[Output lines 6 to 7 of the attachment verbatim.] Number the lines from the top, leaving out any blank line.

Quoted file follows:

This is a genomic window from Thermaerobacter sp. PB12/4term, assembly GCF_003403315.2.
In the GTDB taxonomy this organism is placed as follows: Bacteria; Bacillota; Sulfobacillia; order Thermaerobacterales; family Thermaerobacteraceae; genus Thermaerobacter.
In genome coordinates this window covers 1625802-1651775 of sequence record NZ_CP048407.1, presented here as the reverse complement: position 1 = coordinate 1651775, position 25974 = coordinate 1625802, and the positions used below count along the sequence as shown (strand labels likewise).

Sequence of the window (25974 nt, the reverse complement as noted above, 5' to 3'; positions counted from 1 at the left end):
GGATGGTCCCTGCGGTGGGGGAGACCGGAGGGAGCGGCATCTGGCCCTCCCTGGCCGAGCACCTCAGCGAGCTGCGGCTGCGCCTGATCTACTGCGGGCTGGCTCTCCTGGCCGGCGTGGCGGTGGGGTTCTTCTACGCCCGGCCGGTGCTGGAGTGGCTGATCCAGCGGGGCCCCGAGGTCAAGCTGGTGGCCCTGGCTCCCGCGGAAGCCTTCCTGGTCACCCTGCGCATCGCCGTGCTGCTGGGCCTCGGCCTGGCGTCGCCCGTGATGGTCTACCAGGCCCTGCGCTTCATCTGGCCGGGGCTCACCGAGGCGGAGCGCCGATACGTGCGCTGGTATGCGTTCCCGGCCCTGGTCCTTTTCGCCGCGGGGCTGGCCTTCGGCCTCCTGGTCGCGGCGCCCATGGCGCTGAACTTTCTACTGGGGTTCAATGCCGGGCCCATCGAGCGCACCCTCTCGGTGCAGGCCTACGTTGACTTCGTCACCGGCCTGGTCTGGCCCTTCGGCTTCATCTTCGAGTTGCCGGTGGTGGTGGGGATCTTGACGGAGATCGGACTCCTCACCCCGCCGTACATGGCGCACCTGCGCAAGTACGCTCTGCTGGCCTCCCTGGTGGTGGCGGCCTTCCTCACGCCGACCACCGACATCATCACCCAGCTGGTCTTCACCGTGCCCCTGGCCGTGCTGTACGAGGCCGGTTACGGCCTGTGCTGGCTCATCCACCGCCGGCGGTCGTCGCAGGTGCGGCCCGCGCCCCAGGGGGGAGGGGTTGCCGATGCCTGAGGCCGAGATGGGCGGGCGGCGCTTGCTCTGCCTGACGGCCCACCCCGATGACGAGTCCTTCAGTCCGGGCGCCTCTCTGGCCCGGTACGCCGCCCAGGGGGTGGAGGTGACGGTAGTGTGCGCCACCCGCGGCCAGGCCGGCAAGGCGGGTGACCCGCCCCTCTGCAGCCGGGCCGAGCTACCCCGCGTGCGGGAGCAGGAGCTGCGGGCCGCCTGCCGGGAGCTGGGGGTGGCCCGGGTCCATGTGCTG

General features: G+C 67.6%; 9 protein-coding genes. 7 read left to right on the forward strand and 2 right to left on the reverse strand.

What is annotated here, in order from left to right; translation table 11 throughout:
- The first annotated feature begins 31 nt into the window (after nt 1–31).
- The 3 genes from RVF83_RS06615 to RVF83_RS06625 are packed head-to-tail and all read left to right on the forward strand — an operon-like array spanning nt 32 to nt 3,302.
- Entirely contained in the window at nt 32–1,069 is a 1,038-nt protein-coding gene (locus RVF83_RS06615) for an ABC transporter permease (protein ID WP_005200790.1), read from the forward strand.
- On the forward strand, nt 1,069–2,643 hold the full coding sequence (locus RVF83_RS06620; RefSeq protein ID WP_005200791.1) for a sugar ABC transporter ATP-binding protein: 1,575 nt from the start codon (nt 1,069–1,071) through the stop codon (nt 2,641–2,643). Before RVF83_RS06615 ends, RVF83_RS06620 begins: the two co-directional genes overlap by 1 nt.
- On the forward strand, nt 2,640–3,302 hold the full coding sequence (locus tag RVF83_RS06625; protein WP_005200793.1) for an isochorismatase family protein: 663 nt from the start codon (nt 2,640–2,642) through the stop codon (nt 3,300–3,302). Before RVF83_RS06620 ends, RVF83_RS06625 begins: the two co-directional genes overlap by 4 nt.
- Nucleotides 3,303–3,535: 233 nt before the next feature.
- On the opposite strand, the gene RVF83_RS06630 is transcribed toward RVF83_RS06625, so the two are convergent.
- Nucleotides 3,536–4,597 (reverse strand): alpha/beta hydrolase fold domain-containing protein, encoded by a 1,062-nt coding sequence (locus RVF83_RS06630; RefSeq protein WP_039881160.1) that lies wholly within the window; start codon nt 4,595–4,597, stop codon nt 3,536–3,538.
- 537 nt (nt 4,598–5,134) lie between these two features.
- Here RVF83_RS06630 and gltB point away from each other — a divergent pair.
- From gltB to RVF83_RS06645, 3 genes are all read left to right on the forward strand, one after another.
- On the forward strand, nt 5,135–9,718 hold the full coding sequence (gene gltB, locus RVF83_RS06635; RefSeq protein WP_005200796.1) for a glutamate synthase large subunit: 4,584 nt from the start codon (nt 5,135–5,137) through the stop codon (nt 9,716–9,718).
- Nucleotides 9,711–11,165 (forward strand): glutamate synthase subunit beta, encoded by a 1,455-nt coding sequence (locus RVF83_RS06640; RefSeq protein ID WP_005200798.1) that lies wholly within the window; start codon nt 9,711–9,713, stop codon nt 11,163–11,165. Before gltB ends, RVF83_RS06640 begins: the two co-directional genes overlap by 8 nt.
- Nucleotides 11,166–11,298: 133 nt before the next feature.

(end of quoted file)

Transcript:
General features: G+C 67.6%; 9 protein-coding genes. 7 read left to right on the forward strand and 2 right to left on the reverse strand.

What is annotated here, in order from left to right; translation table 11 throughout: